It’s that age. Yeah. It’s that age.

That’s a fun age. I mean, yeah. I mean.

[Jamie]

They’re all so fun now. They’re all like, it’s so great getting to like, cause to me there’s still, I still love that photo of me holding them when they were baby babies and like, but it’s so great getting to see them grow up and be like, what are you interested in? What are you learning about?

You’re playing guitar. You’re doing this. Like they’re turning, not that they weren’t humans already, but like they’re turning into little humans now.

[Brandi]

Yeah.

[Jamie]

And it’s wild.

[Brandi]

That’s the beauty I think of like babies and childhood. It’s like, there’s this constant evolution of this little human. And what’s really trippy is when you begin to notice the things that they’ve been all along.

So like, and you probably can see this with your nieces and nephews, like that they are, they probably still have those qualities. If you think about when they were a baby, they probably had those same qualities that they have now. It’s just now matured.

It’s interesting how that is.

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(29:30) What Keeps You Up at Night?

[Brandi]

What keeps you up at night?

[Jamie]

Anxiety. I mean, I, I’m a very, I have very high empathy levels and I feel things very, very, very, very, very, very deeply. Like, and I think it’s a, it is definitely a positive in my work, but it’s also a huge negative on a global landscape.

Um, so I get very worked up about everything and it’s very hard for me to shut my brain off. And I think, I think a lot of people don’t understand how introverted I actually am. Like I come across in public that I’m like, I am such an introvert.

Like I have to be quiet. I have to be alone. And it’s, I think over the past few years because everything has gone so digital, that social media has made my anxiety skyrocket because I’m always looking at things.

I can’t avoid the news. I’m always on this. I’m always answering questions.

I’m always emailing. Like I’m always doing the thing and it is so hard to shut that down. It is so hard to shut it down.

Um, so one of the things, this is crazy. One of the things that has been one of the biggest things for my mental health and like the past two years, probably two and a half years is one of those Facebook Oculus headsets for VR. It’s the VR headset.

And I first got it because a friend of mine in the height of Coco, he lives alone as well. He was like, you need to get this. So I would get it and watch like, you know, you’re stuck in your apartment for seven, eight months.

I would watch nature documentaries and like travel videos. And it was like, I felt like I wasn’t stuck at home and as depressed. But what I do now is there are games on there that I play with friends in Canada and like all over the place.

[Brandi]

That’s amazing.

[Jamie]

They also work in the industry, but we play this walkabout mini golf game. And it’s literally like you’re there with people and you can decompress and like have a glass of wine, play some golf and just like talk about work in the industry because not many people function online like we do. And I thought it would have the opposite effect.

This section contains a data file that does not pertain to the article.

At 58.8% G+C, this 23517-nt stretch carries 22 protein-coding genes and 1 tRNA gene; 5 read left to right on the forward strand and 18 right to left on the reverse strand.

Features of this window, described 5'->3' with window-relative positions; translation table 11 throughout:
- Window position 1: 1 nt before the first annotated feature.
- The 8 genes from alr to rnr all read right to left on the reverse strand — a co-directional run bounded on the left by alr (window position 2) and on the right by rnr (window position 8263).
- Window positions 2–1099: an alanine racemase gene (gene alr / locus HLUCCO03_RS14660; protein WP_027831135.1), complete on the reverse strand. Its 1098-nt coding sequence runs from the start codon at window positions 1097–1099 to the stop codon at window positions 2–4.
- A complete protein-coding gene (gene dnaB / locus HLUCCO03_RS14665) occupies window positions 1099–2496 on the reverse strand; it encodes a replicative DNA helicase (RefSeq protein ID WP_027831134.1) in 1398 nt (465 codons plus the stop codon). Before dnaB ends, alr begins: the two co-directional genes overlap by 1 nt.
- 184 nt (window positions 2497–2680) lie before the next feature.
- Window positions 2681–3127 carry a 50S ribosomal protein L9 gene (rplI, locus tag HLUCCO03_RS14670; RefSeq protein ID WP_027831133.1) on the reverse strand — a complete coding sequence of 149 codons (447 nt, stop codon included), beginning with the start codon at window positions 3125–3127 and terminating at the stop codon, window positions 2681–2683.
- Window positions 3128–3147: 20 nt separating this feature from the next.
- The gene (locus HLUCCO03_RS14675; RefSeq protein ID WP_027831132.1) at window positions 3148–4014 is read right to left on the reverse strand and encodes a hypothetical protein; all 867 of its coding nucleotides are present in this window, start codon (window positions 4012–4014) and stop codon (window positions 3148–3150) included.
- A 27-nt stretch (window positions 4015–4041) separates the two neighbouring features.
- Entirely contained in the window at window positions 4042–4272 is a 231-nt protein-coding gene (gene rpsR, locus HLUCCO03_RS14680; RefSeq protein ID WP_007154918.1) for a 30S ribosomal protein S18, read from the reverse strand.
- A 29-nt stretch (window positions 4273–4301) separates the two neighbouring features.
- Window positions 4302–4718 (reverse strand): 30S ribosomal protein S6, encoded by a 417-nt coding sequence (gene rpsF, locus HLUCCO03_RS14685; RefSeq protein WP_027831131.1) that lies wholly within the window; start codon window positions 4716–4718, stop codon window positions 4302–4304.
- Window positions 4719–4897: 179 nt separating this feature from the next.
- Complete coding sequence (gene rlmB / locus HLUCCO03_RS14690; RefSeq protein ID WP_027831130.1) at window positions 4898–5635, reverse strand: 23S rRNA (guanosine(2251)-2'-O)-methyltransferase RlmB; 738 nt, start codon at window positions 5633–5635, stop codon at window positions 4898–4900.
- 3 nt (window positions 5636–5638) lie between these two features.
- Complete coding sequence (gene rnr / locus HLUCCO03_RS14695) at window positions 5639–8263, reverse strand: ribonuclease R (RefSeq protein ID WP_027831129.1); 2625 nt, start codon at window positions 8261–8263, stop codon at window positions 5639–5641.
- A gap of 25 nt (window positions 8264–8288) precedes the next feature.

Like keep me up at night because you’re on a screen. It doesn’t at all. It is such a wonderful way to relax.

And like one of the courses you can ride a turtle through the ocean. And like I put, I have a nugget, you know, the foam couch. I have a nugget because I’m a grown man.

I’m 45.

[Brandi]

Nuggets are amazing. They’re amazing.

[Jamie]

I lay on my nugget and I float around the ocean on that turtle at night. And it’s so calming and it’s, it sounds so stupid, but it’s excellent. It’s excellent.

[Brandi]

That’s so amazing.

[Jamie]

And I never, I never thought I would be into VR. It’s not my thing.

[Brandi]

But you, but you know what though? I get what I see from that and hear from that is just you creating that community.

You know, the community that you, you’ve created online with parents and caregivers and then also having your own personal community as well and bridging the two, you know, it’s, it’s so needed. You know, we’re not supposed to do, we’re not supposed to be alone in that regard.

[Jamie]

No, no. And I think that’s one of the, that’s one of the greatest things about like just we, we back when we were all on the road with Bump Club and Mommy Con and all the things. An event every weekend. We call ourselves the baby people and we saw each other every weekend. We’ve been doing this a very long time and like, thank God the people in this industry, 99.9% of them are so, so good. And it’s just like, I am fortunate to be able to spend my time not only like helping caregivers, but with this group of people. And it is, it is wonderful. Like I get so excited going to trade shows again and like going to events, consumer events and being on the road.

Like it’s, it’s wonderful. It’s very fulfilling. It’s exhausting as hell, but it is, it’s the best.

We work in a very, we’re very, very fortunate to work in this space.

[Brandi]

Absolutely.

[Jamie]

That I somehow fell into. It’s wild.

[Brandi]

But isn’t that how, how it works though? It’s like the things that we’re called to, you know, it’s, it just happens that way. You know, it’s, it’s something that I don’t, I don’t think we have to force and it’s like you just went right into it.

So it’s, it’s for you.

[Jamie]

It’s the universe.

[Brandi]

Yep. Absolutely.

Absolutely.

(34:12) There’s a Stranger in My House

[Brandi]

All right. So there are parents here who are probably up at night feeding their baby, probably a little stressed.

What would you tell them as they’re pacing the floor?

[Jamie]

Don’t overlook the fact that you’re exhausted and don’t play it off because everybody’s tired. Sit with it because somehow it makes it easier. At least it did for me.

Like when you’re trying to go, go, go, go, go, it’s, it’s too much. And like, ask for help. Don’t be afraid to ask for help.

And for people who don’t have family or community or anything, like I feel so bad for people that don’t have that. But that’s one of the things that I’ve always tried to do with social and like, as I’ve been doing this for so long now, like I had a call the other day and this woman was like, I’ve seen you at two events in Southern California. You helped take so much stress off of my back and I did not feel alone because I had you in your page.